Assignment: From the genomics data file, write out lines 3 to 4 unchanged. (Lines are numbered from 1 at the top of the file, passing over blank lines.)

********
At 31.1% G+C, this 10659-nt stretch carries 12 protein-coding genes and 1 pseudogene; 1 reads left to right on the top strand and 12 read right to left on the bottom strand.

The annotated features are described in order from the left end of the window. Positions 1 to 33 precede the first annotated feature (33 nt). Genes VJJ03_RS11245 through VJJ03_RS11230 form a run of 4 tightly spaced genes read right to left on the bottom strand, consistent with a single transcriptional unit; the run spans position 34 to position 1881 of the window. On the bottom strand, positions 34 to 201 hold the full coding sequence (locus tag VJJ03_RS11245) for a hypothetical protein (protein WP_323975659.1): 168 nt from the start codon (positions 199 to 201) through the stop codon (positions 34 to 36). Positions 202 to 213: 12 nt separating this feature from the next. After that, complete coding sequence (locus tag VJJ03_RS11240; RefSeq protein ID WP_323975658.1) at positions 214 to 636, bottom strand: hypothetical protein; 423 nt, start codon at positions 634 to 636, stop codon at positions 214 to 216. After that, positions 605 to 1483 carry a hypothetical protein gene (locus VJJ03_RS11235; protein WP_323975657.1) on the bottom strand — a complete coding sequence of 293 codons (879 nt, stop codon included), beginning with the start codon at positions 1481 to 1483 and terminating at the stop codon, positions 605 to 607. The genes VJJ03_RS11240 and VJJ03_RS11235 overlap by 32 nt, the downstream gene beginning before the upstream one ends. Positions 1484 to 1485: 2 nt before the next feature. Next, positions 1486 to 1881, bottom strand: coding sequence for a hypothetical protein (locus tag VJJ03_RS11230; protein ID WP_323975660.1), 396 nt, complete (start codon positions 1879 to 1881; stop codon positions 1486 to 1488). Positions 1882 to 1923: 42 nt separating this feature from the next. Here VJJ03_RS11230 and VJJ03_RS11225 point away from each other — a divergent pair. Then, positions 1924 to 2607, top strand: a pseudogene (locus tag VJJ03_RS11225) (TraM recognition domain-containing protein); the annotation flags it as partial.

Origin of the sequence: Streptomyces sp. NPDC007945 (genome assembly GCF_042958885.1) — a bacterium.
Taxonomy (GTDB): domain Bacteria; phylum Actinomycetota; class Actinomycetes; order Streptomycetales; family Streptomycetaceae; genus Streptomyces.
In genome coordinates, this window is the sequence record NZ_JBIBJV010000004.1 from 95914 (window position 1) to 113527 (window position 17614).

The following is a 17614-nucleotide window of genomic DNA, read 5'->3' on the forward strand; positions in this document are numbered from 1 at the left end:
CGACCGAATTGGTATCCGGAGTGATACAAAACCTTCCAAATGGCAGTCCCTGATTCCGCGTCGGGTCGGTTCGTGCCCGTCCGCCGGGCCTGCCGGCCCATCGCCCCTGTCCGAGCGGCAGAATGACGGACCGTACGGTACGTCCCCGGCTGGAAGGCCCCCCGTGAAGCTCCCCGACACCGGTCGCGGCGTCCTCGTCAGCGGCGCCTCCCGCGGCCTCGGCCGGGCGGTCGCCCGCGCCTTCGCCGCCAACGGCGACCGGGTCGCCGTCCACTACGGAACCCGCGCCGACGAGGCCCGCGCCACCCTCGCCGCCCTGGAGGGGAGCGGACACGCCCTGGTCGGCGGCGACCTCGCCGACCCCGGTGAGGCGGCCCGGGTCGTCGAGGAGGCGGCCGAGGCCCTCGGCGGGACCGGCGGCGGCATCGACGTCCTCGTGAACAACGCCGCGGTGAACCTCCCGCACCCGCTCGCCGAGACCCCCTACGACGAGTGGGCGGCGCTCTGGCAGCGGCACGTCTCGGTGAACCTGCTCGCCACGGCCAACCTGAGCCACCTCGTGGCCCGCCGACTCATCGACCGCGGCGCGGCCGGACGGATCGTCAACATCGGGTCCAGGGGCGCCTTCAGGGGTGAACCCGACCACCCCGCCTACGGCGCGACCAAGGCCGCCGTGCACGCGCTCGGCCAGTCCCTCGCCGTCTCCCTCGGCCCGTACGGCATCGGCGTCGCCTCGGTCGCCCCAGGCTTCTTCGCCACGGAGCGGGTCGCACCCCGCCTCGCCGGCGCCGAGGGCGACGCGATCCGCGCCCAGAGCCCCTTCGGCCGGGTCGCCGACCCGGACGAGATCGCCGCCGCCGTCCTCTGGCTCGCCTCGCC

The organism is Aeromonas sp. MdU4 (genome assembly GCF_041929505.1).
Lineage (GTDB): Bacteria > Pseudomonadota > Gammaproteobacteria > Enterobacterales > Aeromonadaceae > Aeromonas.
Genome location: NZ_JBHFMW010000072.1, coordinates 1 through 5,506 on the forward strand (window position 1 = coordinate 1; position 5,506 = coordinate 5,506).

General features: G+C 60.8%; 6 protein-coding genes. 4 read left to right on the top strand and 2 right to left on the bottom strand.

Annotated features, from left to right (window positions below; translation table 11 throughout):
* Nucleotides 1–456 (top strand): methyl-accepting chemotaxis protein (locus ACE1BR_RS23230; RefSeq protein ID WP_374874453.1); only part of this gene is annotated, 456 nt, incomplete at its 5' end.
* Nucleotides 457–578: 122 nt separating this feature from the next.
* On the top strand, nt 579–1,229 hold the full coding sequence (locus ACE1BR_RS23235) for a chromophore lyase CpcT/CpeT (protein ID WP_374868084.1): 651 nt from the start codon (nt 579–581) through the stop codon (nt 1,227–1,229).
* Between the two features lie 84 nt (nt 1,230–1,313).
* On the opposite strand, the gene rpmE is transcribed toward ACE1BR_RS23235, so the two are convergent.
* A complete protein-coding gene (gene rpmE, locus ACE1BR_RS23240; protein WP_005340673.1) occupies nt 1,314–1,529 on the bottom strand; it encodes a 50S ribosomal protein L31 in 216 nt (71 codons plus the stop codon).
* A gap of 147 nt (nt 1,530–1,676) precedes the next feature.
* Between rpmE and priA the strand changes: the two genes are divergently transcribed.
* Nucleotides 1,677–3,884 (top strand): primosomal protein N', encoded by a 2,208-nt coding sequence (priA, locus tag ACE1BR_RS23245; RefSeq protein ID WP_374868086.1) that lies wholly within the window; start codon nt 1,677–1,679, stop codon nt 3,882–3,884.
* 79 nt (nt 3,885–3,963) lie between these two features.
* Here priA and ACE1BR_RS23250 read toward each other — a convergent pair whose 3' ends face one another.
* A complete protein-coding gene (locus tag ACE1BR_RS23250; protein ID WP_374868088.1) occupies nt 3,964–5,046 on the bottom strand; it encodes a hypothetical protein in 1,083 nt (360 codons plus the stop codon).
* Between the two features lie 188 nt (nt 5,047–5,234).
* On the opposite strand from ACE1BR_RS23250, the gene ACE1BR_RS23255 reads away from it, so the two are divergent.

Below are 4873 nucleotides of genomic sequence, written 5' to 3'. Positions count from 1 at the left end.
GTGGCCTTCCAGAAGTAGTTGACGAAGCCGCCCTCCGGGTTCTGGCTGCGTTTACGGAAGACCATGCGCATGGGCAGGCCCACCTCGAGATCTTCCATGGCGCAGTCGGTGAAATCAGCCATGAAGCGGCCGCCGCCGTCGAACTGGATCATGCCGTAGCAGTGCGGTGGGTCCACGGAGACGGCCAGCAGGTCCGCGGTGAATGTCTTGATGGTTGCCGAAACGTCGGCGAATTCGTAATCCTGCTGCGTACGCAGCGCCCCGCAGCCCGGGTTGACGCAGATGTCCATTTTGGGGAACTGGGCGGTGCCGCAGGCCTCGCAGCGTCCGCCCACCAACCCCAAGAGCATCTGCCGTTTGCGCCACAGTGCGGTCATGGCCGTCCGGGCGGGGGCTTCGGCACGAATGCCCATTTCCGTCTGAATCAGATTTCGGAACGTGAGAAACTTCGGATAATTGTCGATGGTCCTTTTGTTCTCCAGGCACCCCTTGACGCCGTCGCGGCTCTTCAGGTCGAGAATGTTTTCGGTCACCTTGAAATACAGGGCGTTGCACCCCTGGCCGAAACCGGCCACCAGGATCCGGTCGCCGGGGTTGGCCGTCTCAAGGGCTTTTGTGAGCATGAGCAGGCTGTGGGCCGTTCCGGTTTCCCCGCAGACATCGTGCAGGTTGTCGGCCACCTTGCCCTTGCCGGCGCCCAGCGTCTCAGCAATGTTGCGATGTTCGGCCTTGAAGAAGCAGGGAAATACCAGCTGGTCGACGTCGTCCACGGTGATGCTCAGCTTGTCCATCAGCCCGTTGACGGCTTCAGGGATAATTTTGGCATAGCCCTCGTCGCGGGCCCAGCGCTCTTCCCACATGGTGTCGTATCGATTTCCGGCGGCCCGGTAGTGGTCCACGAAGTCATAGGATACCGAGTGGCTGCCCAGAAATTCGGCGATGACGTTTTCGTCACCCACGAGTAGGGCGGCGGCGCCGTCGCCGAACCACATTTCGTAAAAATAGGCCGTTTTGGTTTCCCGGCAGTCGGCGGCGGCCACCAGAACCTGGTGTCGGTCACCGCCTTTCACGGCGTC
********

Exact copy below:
Origin of the sequence: Streptomyces sp. NPDC007945 (genome assembly GCF_042958885.1) — a bacterium.
Taxonomy (GTDB): domain Bacteria; phylum Actinomycetota; class Actinomycetes; order Streptomycetales; family Streptomycetaceae; genus Streptomyces.